My dad didn’t have the advantage of an example of fatherhood from which to draw upon when he took on the role of father at my birth. His own father took off when Dad was four and Uncle Rod was three.

It was 1942, when the world was at war and when many boys’ fathers were being heroes in Europe or the Pacific. But Granddad had flat feet and couldn't enlist. Instead, he left his wife and sons for "reasons of incompatibility" at a time when husbands didn’t do that sort of thing, and when good wives didn’t get divorced and raise two boys on their own.

Granddad sent child support, but he didn’t show up again in person until Dad was 12, and then 18, and then long after I was born. So my father didn’t have much hands-on experience to draw upon when it came to demonstrating what a father-child relationship should or could look like.

But despite a lack of modeling, my dad did a few things very right: My mom and brother and I had a solid–though small–roof over our heads, and in the country no less, with horses and ducks and cows. We had clothes that passed as “cool-enough”, a color TV, and eventually two cars. And never did a bill collector come knocking. My dad’s own memories of bill collectors at the door have made him particularly adverse to debt of any kind. To this day, he pays cash. He carries a money clip–do they even make them anymore?–with a wad of hundreds, twenties, and tens neatly folded in the front pocket of his pants.

And on certain quiet evenings when I was a kid, with my childlike but real struggles and wounds and storms, I would snuggle up next to my dad on the sofa in our tiny farmhouse living room. He would wrap his arm around me, and I would rest my head on his chest. And he would hum.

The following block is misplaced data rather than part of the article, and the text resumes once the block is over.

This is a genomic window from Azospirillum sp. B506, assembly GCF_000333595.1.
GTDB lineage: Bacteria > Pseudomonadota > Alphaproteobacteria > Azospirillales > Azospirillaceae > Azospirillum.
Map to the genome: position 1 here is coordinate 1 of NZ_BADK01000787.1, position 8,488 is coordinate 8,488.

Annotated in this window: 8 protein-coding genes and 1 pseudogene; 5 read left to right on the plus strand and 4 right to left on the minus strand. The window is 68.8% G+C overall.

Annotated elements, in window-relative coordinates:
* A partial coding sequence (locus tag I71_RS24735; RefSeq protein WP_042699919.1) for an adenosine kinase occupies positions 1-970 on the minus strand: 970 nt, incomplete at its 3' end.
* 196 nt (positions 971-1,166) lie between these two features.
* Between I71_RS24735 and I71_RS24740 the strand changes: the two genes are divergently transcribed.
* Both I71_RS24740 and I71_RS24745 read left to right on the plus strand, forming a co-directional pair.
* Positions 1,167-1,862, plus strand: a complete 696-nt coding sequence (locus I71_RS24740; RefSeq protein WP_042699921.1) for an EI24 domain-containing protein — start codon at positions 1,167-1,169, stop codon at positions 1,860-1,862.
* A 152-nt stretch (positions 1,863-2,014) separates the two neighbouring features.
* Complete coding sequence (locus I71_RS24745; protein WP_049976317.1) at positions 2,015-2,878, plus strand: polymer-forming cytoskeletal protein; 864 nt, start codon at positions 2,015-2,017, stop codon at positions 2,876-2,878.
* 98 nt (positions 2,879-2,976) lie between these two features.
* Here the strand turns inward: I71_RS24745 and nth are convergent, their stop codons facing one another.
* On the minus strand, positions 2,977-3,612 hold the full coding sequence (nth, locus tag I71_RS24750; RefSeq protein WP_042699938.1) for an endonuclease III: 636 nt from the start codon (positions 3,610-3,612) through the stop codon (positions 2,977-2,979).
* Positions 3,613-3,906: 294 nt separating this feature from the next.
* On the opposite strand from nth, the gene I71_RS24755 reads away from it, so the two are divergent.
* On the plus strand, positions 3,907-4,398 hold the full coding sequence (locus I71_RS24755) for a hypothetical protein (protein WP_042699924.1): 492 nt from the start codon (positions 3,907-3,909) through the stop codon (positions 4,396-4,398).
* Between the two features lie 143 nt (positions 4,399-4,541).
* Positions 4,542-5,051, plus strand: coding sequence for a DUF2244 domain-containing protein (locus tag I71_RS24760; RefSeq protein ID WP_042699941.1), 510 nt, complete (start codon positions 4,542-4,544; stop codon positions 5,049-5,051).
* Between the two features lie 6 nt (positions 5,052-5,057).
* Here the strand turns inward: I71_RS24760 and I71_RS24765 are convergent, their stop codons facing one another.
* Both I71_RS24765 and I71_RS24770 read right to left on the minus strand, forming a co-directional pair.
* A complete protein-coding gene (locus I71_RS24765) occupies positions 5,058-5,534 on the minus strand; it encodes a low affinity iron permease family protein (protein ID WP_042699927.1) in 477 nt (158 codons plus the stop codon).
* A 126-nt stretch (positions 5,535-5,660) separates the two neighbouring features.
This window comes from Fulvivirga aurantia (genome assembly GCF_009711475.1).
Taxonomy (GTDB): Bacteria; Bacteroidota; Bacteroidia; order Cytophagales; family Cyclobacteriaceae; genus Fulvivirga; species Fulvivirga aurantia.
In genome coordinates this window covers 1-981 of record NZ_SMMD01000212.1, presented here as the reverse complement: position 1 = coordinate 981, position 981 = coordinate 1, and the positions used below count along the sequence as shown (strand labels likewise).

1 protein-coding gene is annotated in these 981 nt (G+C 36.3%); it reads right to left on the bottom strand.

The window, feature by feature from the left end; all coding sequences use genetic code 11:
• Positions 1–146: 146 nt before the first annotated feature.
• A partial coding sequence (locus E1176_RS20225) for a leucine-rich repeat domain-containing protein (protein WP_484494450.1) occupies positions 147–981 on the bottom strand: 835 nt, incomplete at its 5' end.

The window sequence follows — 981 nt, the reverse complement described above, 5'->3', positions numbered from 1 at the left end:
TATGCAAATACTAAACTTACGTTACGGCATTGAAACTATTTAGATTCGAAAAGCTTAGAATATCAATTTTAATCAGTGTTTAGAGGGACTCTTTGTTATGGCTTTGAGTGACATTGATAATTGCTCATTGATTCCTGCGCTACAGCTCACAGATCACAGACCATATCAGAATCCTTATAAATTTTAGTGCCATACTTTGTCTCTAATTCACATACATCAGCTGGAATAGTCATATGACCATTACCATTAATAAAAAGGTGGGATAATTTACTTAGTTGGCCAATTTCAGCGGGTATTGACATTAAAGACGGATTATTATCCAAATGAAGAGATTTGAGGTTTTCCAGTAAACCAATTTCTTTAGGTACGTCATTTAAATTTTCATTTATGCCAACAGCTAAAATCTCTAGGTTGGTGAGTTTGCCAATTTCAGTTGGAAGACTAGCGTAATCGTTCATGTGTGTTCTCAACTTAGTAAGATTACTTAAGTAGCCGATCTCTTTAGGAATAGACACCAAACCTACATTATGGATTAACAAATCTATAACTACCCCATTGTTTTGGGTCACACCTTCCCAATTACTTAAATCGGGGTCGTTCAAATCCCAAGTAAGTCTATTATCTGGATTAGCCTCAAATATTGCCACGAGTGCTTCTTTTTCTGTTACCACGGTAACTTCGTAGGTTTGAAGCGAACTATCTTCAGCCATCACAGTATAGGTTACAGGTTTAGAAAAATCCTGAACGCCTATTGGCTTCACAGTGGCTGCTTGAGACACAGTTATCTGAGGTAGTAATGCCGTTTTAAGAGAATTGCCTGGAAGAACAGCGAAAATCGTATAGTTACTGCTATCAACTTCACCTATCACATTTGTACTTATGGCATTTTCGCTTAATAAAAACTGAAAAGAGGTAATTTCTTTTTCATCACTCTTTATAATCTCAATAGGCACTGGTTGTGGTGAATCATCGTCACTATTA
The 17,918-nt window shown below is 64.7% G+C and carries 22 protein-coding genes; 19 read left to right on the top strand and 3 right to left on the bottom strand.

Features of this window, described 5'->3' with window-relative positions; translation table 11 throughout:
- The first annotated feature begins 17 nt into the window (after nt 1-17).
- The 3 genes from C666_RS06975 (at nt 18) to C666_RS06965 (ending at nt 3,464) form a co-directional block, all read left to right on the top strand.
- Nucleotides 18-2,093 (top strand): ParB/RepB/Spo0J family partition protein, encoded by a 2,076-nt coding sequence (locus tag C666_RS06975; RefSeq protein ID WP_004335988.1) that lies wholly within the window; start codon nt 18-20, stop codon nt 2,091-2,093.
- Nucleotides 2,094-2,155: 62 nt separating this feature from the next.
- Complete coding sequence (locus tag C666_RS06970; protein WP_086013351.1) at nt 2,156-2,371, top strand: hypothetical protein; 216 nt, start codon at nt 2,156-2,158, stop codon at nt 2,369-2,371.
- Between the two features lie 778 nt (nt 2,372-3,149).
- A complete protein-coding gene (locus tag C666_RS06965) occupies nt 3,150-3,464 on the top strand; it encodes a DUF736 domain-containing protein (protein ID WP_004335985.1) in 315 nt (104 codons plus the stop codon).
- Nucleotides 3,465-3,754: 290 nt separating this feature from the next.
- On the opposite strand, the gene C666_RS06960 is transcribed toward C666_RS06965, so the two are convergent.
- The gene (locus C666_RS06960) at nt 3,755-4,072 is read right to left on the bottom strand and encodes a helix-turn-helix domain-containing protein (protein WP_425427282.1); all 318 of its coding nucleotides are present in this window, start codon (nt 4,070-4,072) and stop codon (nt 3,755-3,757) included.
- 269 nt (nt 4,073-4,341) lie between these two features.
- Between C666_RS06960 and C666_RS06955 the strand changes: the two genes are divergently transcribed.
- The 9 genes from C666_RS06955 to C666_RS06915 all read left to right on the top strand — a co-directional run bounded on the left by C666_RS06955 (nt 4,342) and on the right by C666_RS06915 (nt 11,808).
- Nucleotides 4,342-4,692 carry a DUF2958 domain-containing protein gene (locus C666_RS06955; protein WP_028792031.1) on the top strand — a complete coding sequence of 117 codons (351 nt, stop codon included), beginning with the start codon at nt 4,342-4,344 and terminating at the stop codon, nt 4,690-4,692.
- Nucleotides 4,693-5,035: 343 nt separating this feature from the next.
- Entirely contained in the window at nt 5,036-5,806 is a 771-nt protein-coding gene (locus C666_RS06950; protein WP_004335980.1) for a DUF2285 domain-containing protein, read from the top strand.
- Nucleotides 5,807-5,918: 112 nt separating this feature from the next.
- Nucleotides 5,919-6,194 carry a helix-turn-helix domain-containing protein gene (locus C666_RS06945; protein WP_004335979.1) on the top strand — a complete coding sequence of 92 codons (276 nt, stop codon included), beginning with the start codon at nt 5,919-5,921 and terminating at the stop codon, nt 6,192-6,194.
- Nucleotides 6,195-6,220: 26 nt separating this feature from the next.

Understand, my grandmother was a concert pianist, a music store owner, a teacher of music. So my dad’s childhood, though essentially fatherless, was rich in the arts. He knows music. He didn’t simply hum the latest top-40 hits or even the hits of his day. He hummed Debussy’s Clair de Lune or Beethoven’s Moonlight Sonata. He hummed Chopin and Mozart and Listz. And my pre-teen head would rest on him and listen to the melodic timbre of his hum reverberating through his chest like the unobtrusive sounds of a bassoon or timpani–the backdrop of an orchestra, soothing, rhythmic, constant.

And he didn’t know it at the time, but he was gifting me with a secure, peaceful sense of what a father is to be. Such that 35 years later, when the tidal wave of the death of a child crashed into my life, it was reflexive for me to curl up next to my heavenly Father, sense His arm around me, rest my head on His chest, and listen for the melody. And though the sound of this storm has been deafening, beneath it–faintly, beautifully–I hear the symphonic melody of my Father’s love